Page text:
From Publishers Weekly
This conspiracy thriller from the pseudonymous Carter opens in 1937 with a rousing Siberian prison camp escape, but the present-day action soon turns predictable. After the murder of Katya Orlova, the grandmother of San Francisco lawyer Zoe Dmitroff, a letter written by Katya reaches Zoe informing her that she's now the "Keeper" of an ancient secret involving a Siberian cave known as the Altar of Bones. Many people try to wrest the secret from Zoe, including her own mother, a mysterious business tycoon, and the Russian mob. Ry O'Malley, a hunky tough guy, signs on to protect Zoe, and soon they're on the run. Zoe and Ry prove to be amazingly lucky, to the point that by the time the unsurprising ending rolls around, all suspense has been drained from the action. Readers should be prepared for prose typical of erotic romance fiction (e.g., "He tried to gentle his kiss, but then she tangled her fingers in his hair and sucked on his tongue, pulling it deeper into her mouth, making love with their mouths, sucking, tonguing, and he was lost"). (Mar.)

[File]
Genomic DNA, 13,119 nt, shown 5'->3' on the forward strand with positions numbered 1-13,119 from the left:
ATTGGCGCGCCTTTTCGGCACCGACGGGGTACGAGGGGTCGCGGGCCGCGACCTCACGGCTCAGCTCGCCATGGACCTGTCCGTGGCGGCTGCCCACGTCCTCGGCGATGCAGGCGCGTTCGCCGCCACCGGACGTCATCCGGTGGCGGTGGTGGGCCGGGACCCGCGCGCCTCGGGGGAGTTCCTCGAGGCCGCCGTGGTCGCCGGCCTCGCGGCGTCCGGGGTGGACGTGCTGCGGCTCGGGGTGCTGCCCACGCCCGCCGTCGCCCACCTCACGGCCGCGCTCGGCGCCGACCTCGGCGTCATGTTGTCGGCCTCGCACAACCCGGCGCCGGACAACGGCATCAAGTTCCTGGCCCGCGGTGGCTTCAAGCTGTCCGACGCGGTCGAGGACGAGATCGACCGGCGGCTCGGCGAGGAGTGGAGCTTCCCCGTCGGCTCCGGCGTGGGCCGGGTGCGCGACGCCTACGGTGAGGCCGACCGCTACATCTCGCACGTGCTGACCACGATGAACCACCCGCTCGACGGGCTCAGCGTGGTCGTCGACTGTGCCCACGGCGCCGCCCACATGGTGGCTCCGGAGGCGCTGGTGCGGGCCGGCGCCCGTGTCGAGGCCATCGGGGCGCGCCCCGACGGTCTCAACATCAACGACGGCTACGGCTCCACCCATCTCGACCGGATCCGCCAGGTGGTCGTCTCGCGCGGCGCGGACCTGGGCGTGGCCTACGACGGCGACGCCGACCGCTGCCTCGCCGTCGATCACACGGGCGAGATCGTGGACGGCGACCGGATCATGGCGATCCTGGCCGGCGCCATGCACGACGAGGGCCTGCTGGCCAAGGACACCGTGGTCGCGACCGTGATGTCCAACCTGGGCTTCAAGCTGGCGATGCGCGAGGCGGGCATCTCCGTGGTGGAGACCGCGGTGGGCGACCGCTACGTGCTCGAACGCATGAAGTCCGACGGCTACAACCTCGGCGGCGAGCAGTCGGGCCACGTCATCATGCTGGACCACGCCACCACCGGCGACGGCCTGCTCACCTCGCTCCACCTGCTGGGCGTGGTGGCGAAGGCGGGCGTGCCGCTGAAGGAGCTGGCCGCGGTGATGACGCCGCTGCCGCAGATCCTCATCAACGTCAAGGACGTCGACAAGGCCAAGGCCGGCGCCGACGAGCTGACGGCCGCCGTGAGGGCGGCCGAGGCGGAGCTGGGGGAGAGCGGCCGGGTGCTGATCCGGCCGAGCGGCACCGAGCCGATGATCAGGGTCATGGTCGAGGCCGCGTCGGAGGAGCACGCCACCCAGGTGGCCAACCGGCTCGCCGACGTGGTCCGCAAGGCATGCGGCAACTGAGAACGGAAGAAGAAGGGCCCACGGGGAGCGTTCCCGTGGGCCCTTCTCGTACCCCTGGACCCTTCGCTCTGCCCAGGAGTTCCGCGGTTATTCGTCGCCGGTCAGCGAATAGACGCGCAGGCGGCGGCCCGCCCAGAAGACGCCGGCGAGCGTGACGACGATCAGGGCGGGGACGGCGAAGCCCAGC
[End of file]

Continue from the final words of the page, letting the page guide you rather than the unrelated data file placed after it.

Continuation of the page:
(c) Copyright PWxyz, LLC. All rights reserved.
--This text refers to an out of print or unavailable edition of this title.
“Comparisons to Steve Berry, Dan Brown, and James Rollins are inevitable and not unmerited. But Carter’s Altar
is anything but derivative. A corkscrewing, looping roller coaster of a reading experience, it definitely belongs in the hands of thriller fans who crave speed.” -- Booklist